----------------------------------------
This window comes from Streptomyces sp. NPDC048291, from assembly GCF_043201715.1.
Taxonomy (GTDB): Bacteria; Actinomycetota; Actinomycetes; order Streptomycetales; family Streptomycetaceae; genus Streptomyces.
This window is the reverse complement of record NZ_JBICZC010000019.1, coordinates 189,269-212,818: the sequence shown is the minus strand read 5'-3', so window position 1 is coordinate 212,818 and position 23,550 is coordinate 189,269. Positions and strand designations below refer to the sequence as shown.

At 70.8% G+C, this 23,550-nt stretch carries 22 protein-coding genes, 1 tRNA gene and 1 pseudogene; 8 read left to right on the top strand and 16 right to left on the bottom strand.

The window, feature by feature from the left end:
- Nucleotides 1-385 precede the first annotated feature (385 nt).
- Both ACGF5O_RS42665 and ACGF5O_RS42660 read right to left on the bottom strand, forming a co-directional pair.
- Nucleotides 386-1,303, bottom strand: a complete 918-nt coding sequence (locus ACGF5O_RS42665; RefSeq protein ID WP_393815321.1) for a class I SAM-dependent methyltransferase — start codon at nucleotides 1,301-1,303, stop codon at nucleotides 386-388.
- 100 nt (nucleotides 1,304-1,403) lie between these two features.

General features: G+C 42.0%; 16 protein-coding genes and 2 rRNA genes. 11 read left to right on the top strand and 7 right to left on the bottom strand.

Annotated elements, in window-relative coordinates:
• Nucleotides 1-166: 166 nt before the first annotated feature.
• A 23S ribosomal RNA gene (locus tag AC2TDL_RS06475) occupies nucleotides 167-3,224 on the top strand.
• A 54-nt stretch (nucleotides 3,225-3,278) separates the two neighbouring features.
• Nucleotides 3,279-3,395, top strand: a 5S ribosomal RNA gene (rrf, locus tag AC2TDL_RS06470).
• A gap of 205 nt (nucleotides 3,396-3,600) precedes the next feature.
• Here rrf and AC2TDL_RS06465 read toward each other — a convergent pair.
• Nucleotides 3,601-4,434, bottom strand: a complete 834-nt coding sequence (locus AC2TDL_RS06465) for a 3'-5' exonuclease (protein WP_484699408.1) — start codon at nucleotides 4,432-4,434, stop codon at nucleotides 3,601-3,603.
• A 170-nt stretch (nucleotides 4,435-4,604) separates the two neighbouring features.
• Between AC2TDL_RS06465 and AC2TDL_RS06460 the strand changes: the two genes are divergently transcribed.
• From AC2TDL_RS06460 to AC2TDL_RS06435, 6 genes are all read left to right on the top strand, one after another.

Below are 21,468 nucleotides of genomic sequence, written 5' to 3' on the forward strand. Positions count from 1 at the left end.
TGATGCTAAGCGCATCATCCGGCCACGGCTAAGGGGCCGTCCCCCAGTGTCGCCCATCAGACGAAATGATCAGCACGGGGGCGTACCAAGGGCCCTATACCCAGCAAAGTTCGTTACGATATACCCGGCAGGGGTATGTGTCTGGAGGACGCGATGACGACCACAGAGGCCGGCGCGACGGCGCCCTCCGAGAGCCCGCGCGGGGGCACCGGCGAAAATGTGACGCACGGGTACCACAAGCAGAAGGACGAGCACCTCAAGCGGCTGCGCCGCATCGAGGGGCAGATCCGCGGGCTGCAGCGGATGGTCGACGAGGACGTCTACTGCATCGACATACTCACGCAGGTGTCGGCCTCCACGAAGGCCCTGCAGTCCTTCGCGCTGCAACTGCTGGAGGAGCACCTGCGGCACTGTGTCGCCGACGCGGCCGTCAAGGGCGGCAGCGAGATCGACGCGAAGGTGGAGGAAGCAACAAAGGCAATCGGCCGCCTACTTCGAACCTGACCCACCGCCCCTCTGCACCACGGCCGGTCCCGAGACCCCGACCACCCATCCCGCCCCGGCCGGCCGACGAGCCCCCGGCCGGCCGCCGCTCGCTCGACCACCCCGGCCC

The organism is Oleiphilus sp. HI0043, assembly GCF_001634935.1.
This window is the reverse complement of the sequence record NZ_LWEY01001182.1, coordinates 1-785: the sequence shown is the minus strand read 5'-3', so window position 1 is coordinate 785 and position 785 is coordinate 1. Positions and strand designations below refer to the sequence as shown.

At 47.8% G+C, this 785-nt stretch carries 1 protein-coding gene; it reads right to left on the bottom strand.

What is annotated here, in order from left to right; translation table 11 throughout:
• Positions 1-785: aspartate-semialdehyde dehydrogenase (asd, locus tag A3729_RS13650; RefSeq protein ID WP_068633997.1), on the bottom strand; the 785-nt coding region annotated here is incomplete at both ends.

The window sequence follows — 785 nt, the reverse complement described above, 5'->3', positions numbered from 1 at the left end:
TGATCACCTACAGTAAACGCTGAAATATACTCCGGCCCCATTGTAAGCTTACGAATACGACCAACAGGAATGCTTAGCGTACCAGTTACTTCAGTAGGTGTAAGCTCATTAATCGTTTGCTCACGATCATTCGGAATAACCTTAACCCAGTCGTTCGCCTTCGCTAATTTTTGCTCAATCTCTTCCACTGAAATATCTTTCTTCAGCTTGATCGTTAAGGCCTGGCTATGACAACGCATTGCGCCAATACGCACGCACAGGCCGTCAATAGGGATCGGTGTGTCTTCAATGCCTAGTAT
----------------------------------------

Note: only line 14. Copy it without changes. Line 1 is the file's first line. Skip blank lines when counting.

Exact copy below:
• A 54-nt stretch (nucleotides 3,225-3,278) separates the two neighbouring features.